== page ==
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I wasn’t sure I wanted to get into this so soon in my blog, but the more I thought about it, the more I realized that maybe I can help someone else by sharing my experience. I think I will do this in a series of shorter posts for many reasons, one being I only have short bouts of time to write.

Where to start? Looking back I can’t tell you when I first recognized that there was a problem. Hindsight is truly 20/20. If I knew then what I know now….So many cliches are frighteningly true. Our daughter has always been shy, but she always had a small core of good friends. We have moved several times over the past 11 years because we are volunteer ministers. Our children have adapted and thrived in every place we have lived. The last 5 years, we have been in the same location, so this is something fairly new to us. For the most part, we have lived in smaller towns that have 1 main road. We now live in one of the country’s largest metropolitan areas. This was a culture shock, to say the least. Of course the schools are very different here. The number of children in her 5th grade class was far greater than the number of children in the entire school she had previously gone to. We knew there would be an adjustment period. However, she did great! Both our older kids thrived in school; academically and socially. So what was the problem you ask?

Gradually, our daughter spent more and more time alone in her room. I wasn’t concerned at this point because I was exactly like this when I was her age. (LIGHT BULB; a big, bright one. My first clue.) She would go to school her happy self and come home miserable. It was like her joy was being sucked right out of her. Now this was about a year after we had moved here. Everyday after school, it was like she was in a deep depression, but throughout the night and into the morning she was more herself. Hmmmm….depressive behavior? It must be a hormone/pre-teen thing. (Don’t judge me.) By the 7th grade she was missing weeks of school for weird illnesses. She was always sick with a headache, nausea, strep throat, something. We had her tonsils taken out and that helped some, but she would still get these awful headaches. The school would call and mail letters saying she needed to get back into school or they would fail her. Mind you, she was a straight A student without even going to class. That holiday break was it. Neither one of our children returned to public school. I am not saying that is the answer for everyone. That was the answer for our family. As a result, she had less and less headaches and enjoyed being home. We ended up having another student join us for awhile, and they are still close friends. Everything seemed great! This was 2 years ago.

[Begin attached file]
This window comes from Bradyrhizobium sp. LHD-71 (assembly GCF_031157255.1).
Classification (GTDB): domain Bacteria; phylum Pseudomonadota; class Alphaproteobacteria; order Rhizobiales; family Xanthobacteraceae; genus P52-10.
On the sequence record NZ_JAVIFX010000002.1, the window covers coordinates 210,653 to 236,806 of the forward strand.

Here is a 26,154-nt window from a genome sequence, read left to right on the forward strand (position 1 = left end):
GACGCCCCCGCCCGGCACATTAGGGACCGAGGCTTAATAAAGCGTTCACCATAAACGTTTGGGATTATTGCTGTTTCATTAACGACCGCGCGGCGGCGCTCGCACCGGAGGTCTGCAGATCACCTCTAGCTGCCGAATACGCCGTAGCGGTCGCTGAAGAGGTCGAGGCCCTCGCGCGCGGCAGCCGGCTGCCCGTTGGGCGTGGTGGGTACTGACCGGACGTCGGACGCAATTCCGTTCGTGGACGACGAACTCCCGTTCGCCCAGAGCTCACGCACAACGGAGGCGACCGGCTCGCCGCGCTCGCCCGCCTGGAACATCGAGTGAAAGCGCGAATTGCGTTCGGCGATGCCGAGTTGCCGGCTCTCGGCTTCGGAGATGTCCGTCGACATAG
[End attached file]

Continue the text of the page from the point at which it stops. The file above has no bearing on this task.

Several months ago, I learned something about our daughter that I never knew. One day after therapy she confided in me with something she had been wanting to talk to me about for 2 years. Something that broke my heart and made me want to wrap her in my arms and squeeze her with all my might. However, I was driving and could not do that. So we cried together. My sweet, wonderful, amazing daughter had been fighting demons without my help, without me even knowing. During the time when we first began to homeschool, you know, the time everything seemed to be great? She was cutting herself.

I felt helpless! All I could think to say was how sorry I was that she had to go through that alone. She admitted she had only done it for a short time and stopped because she knew in her heart that it was not what God wanted for her life. I couldn’t believe she hid it so well. She was with me all the time. She was home all day and we spent so much time together. She explained how she told me she burned herself reaching over the toaster and needed a bandage. I felt so stupid for missing it. I felt lost. How could I miss that? How could it be happening right under my nose? Was I blind? Did I not pay enough attention? I could not blame myself. It wasn’t my fault, but I felt like I had failed her.

I have jumped a head a little bit, but I wanted to get the point across that disorders can go unnoticed. It doesn’t make us a bad parent, spouse, friend, or whatever. I’m thankful that it was short lived and she overcame it, but looking back it was only the very beginning of something more. It was her responding to both, cyber-bullying as well as bullying at school. I am not going to get on a soap box and preach about putting a stop to bullying. We know it exists and we all know it’s a problem. This is my story of how we, as a family, helped my daughter through it and get to a better place.

So that happened about 2 years ago and I had no idea how serious this all was. When I went to school, we didn’t have the same issues. We had our cliques, but it was definitely nothing like a scene from Mean Girls. I truly had no idea how mean these kids truly were. But we’ll talk about that later. About a year ago, our daughter wanted to try a vegetarian lifestyle. I am vegetarian, so I did not think anything of it. I figured she was influenced by my eating habits. No big deal. I also had her and her brother do a research paper on teen nutrition and exercise. I thought it was important, and they needed to work on their research skills. Well, learning a lot about the importance of nutrition and becoming a vegetarian, our daughter made some extreme changes in her diet and little by little started changing her body.